WMGeorge mentioned another possible option. Although he doesn't like them I've used a circular saw with two saw horses and three or four sacrificial pieces of wood between horses and panels. Long straight boards clamped in place are slightly slower for breaking panels down to working size. But if not used frequently it has the advantage of taking up very little space when stored. And sawhorses, while a touch more bulky, are a pretty universal shop accessory. And the long straight boards fit up and away easily. For once or twice a year sort of use there's much to recommend this option.

            Consider as well that a table saw takes up a lot more space. With the saw being stationary we need a full 10ft or so on the input side for panel and operator and 8 feet on the outfeed side for the sheet extending out. If using straight edges and a circular saw we only need a small amount of room around the sheet. Not a big deal for outside. But could be an issue in a smaller size shop on a rainy day.

            Ripping long boards isn't as nice to do with a circular saw. It's possible of course. But not as handy as doing the job on a table saw. So if you see yourself doing that a lot then the table saw is the right choice. But once you start looking at boards that are more than about 4 to 5 feet long you'll want that outfeed support table for sure.
            Chilliwack BC, Canada

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            • #36
              Thanks for the advice and experience. Looks like the table saw, along with the miter saw I already have, will do what I need. I don't expect to do any fine cabinet work, so even a rough used saw should be fine. However, I have not heard back from the seller so it may no longer be available. It's been listed for 4 weeks. It should be worth $40, anyway.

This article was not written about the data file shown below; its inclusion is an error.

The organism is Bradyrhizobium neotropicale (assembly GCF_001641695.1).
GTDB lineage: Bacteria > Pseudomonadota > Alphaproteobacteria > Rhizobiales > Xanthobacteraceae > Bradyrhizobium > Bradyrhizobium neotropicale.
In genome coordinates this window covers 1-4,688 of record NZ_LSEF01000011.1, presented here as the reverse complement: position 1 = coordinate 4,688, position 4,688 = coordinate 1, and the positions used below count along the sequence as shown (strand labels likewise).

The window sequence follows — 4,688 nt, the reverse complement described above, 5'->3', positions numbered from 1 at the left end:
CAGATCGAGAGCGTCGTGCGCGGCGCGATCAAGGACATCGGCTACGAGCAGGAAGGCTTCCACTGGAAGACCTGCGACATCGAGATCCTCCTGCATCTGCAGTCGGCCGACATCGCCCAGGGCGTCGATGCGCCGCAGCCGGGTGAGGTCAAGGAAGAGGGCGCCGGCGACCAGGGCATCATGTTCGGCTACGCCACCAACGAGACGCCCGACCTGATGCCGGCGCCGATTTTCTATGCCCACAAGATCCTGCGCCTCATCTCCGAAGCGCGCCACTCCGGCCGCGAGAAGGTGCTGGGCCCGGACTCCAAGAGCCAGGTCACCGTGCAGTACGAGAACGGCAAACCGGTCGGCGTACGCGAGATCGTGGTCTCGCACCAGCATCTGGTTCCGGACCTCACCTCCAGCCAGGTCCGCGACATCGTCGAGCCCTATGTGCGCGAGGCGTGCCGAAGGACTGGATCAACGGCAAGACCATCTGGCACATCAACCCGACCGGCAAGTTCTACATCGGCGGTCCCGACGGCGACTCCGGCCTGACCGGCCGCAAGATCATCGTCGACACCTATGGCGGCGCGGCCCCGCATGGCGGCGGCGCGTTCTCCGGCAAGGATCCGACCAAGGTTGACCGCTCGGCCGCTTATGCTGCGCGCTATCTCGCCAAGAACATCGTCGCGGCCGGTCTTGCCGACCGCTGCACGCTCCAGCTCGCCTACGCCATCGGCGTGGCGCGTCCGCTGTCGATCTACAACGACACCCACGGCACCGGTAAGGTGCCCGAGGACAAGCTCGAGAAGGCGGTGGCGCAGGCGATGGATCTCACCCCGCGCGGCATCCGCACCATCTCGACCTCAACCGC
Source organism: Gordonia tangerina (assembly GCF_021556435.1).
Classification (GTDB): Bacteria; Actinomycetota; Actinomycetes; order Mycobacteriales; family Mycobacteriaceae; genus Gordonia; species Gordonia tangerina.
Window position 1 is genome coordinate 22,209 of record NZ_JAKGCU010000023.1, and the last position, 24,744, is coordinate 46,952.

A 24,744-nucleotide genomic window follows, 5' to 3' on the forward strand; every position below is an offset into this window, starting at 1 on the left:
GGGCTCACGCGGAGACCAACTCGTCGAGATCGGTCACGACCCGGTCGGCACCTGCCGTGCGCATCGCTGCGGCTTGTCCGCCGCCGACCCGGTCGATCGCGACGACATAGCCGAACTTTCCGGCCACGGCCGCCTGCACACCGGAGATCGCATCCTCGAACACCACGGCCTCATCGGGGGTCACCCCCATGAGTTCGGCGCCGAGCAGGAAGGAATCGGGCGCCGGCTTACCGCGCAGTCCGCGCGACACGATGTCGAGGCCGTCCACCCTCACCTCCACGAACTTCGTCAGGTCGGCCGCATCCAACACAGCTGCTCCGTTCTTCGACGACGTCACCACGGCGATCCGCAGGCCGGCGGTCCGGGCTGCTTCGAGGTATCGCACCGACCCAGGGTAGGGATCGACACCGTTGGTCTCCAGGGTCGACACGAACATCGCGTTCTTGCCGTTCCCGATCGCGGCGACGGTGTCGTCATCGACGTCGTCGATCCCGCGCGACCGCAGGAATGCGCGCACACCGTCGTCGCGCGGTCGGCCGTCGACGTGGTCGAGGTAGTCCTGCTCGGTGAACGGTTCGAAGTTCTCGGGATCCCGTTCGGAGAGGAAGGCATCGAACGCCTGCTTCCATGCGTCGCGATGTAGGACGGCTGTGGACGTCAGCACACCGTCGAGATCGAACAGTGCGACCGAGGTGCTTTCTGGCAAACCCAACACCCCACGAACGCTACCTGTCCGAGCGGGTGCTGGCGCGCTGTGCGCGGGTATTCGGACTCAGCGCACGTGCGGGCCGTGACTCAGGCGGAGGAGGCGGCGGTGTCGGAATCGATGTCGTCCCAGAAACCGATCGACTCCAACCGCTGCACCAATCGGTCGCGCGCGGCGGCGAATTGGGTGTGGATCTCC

I also found a Rockwell Model 10 contractor's saw listed for $100, but I think it will be too big and heavy for my purposes and space.

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              There's also an old Sears Craftsman table saw for $50:

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              And an old Wards Powercraft saw for $50, on Craig's List.

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              http://pauleschoen.com/pix/PM08_P76_P54.png
              Paul , P S Technology, Inc. and MrTibbs
              USA Maryland 21030

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              • #37
                I'd pay the $50 more and get the Rockwell (if the motor and the elevation and tilt mechanisms all still work); a good clean up and rust removal, and that would be a nice saw.

                It looks pretty much identical to a Delta contractor saw I had about 15-20 years ago.
                Lynn (Huntsville, AL)

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                • #38
                  Originally posted by BCRider View Post

                  For doing small joinery cuts? Almost all the time. For precision cross cutting or other cuts using a table sled? ALL the time. For breaking down plywood or ripping stock? A nice feature for sure.

                  A splitter is the one component in the whole rig that can stay in place for every cut and serves well. The pawls and cover could only be used for how I use my saw about 1/3 to half the time.